OKlahoma State Capitol (copy)

General revenue receipts were within 1 percentage point of expectations in May and kept the state on track to finish fiscal year 2019 with a balance of approaching $400 million in its primary operating fund, a report released Tuesday indicated. JOHN CLANTON/TULSA WORLD JOHN CLANTON/Tulsa World file

OKLAHOMA CITY — General revenue receipts were within 1 percentage point of expectations in May and kept the state on track to finish fiscal year 2019 with a balance of approaching $400 million in its primary operating fund, a report released Tuesday indicates.

“It looks like the state will finish this fiscal year in a strong position,” said Office of Management and Enterprise Services Director John Budd. “I’m thrilled with the prospect of being able to start off the next fiscal year with a significant deposit into the state’s Rainy Day Fund.”

The OMES’ monthly general revenue report said the fund has received almost $6.2 billion through the end of May, or nearly $365 million more than expected for the first 11 months of FY 2019.

Overages at the end of the fiscal year on June 30 are deposited into the constitutional reserve, commonly known as the Rainy Day Fund. That figure does not include the 5% cushion — around $300 million — built into state budgets. The $365 million overage could grow — or shrink — depending on June revenue.

May general revenue was $573.9 million, which was about $5 million above projections and $76.2 million more than for the same month a year ago.

The two largest revenue sources, sales taxes and income taxes, came in at $189.4 million and $154.6 million respectively. Sales taxes were slightly above projections, income taxes slightly below.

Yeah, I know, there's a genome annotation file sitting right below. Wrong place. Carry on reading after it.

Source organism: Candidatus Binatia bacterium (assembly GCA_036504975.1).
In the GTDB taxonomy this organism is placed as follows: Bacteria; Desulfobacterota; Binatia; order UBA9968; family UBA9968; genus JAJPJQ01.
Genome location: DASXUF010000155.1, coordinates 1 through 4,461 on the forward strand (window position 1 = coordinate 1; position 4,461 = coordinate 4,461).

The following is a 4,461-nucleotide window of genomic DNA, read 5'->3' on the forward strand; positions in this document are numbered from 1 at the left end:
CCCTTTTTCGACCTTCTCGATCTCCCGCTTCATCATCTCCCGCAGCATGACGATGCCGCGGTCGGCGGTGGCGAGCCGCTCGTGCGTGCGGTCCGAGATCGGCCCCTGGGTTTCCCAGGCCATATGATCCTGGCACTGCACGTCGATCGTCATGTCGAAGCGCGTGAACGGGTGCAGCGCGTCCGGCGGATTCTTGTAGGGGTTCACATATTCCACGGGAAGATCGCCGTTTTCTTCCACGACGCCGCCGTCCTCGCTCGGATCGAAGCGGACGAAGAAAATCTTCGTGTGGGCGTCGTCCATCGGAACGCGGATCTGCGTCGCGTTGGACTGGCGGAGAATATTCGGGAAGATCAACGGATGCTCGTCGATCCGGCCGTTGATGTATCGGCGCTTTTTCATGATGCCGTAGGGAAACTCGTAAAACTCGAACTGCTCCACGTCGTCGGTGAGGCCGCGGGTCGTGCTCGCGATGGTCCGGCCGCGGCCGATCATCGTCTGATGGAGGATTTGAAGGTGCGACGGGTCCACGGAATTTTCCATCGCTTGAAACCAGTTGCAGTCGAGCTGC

Gross production taxes brought in $72.1 million, which was 18% below expectations but 37% above the same month a year ago.

“Personal income tax collections were impacted by increased rebates and credits, and gross production collections remain volatile reflecting the uncertainty of lower prices early in 2019 when oil prices were still below $50 per barrel,” Budd said.


Featured video

Actor Jason Lee talks about his new photo exhibit that is being shown at the same time as photos from Larry Clark's iconic photo book "Tulsa."

Read the story: Larry Clark, Jason Lee exhibits show Oklahoma from inside, outside

Subscribe to Daily Headlines

* I understand and agree that registration on or use of this site constitutes agreement to its user agreement and privacy policy.

Randy Krehbiel

918-581-8365

randy.krehbiel@tulsaworld.com

Twitter: @rkrehbiel

Randy has been with the Tulsa World since 1979. He is a native of Hinton, Okla., and graduate of Oklahoma State University. Krehbiel primarily covers government and politics. Phone: 918-581-8365

Recommended for you